Art program helps students take home top honors

Art students at Brookwood High in Snellville work in a variety of media with the latest technological tools. Courtesy

Credit: Contributed

Credit: Contributed

Art students at Brookwood High in Snellville work in a variety of media with the latest technological tools. Courtesy

More than 80 metro area schools submitted hundreds of works to this year’s Atlanta High School Art Exhibition in April. Amid the array of entries, submissions from students at Brookwood High stood out, taking two of the 10 best-in-show honors and two honorable mentions.

Outstanding student works are a tradition at the Snellville school that has built an enviable reputation in the Atlanta area.

“Other art teachers always said, ‘If you have a chance to go to Brookwood, do it,’” said Chris Vigardt, co-chair of the fine arts department who has been on the faculty since 2007. “Brookwood has always had a robust program.”

Vigardt, who teaches sculpture, art, ceramics and design, attributes much of the program’s success to two approaches.

“We try to emphasize what’s next,” he said. “It’s not just about making good objects but also exploring other possibilities. I have really stressed experimentation, and I know my colleagues do the same.”

Elizabeth Debban challenges students in her drawing and painting classes to try new techniques and processes. Loria Crews urges students to play with light and color. All three encourage working with contemporary tools.

“Over the years, we’ve ramped up our integration of technological tools like digital cameras and Mac computers,” said Vigardt. “We’re integrating video as well. And we now have saws, air guns and power tools we didn’t have access to before.”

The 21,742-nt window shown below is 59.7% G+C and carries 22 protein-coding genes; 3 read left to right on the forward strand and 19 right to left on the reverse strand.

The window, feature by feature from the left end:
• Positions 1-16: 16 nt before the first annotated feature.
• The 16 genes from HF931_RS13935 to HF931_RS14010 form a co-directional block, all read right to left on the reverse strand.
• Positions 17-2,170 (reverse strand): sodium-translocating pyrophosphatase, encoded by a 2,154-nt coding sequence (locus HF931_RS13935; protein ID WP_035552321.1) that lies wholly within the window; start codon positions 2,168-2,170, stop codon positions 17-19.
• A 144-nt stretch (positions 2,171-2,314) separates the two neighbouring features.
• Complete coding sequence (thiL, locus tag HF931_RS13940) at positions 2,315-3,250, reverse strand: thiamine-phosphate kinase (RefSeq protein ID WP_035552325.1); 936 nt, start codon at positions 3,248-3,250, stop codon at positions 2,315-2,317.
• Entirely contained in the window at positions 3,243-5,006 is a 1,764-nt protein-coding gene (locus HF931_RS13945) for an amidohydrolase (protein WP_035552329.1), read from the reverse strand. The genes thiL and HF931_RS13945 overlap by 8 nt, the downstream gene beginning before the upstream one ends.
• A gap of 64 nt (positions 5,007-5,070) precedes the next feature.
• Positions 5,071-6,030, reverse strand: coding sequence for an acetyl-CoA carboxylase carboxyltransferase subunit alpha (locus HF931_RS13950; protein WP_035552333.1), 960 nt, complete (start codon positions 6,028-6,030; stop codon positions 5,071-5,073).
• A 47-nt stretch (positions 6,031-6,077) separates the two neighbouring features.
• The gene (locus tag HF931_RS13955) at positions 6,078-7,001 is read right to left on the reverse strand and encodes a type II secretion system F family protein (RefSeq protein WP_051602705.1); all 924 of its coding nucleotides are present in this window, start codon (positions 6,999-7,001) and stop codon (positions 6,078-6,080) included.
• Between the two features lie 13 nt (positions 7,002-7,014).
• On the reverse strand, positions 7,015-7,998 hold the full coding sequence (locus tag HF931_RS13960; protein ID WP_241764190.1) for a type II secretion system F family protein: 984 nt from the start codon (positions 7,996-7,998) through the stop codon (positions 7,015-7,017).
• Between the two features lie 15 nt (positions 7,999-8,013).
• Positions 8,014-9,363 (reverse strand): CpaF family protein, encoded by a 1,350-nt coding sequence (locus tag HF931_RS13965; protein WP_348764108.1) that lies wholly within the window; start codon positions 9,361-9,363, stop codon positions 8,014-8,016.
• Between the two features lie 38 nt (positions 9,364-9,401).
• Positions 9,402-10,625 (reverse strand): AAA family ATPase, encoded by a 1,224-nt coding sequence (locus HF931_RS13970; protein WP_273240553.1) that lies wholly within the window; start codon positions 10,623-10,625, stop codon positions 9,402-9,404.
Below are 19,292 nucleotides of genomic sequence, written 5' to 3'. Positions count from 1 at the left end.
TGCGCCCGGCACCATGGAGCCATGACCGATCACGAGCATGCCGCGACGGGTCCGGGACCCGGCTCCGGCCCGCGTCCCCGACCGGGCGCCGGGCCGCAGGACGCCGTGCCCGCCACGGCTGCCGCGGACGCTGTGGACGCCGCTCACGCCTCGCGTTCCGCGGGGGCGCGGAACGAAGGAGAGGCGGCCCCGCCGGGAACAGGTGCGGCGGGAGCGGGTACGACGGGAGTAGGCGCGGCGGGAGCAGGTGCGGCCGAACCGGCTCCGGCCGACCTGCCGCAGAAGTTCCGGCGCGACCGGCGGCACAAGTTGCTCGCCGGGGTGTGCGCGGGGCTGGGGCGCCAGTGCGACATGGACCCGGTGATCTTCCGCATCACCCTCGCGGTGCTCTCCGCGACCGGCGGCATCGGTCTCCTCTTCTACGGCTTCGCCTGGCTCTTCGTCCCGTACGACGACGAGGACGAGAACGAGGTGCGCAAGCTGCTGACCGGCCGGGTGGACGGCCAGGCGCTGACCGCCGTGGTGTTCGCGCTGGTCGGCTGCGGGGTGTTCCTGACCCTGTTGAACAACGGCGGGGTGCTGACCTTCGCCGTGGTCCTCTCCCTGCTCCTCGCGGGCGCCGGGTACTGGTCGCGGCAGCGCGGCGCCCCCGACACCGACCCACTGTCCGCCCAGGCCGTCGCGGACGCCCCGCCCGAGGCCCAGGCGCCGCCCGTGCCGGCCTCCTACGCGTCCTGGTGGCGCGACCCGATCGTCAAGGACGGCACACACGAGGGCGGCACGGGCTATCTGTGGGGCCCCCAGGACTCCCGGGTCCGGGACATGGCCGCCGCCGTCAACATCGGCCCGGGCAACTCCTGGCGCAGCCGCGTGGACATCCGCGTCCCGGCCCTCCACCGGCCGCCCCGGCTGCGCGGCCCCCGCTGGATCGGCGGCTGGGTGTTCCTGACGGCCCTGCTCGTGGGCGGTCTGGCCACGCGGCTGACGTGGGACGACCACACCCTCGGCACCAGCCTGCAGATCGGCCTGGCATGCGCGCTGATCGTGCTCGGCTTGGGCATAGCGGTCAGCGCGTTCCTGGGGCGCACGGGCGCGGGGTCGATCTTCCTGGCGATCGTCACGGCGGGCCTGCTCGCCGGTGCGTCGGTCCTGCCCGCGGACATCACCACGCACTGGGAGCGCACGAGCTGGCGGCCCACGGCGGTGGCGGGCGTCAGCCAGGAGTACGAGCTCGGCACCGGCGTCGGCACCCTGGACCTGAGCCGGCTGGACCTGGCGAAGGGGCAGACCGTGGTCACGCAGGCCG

Having the latest equipment allows students to work to industry standards, said Crews. “We’re always striving to get the latest software, cameras and things artists are working with currently into our classrooms.”

The staff also shares a commitment to helping students think through the messages their art will make.

“The three of us have focused on the why, the intent behind the work,” said Vigardt. “We’ve become more intentional about making work that has impact and helping students think about why they’re choosing these colors or this subject matter. That draws out better work that’s more personal and has depth and meaning.”

Brookwood has strong ties to its feeder schools that encourage younger students to get involved in the arts, said Vigardt.

“We invite our elementary and middle schools to come here for an art show that gets the next generation excited about being in this space,” he said. “And we regularly have conversations with our students about what their next steps are. Do they want to go into graphic design, be a fine artist or teach? We foster and encourage careers in the arts.”

Debban, a 2006 Brookwood grad, is a role model for where students can take their art.

“We also invite alums back to share what they’re doing,” she said. “They’re into everything from architecture to tattooing. We show them you don’t have to be a starving artist.”

Information about Brookwood High is online at

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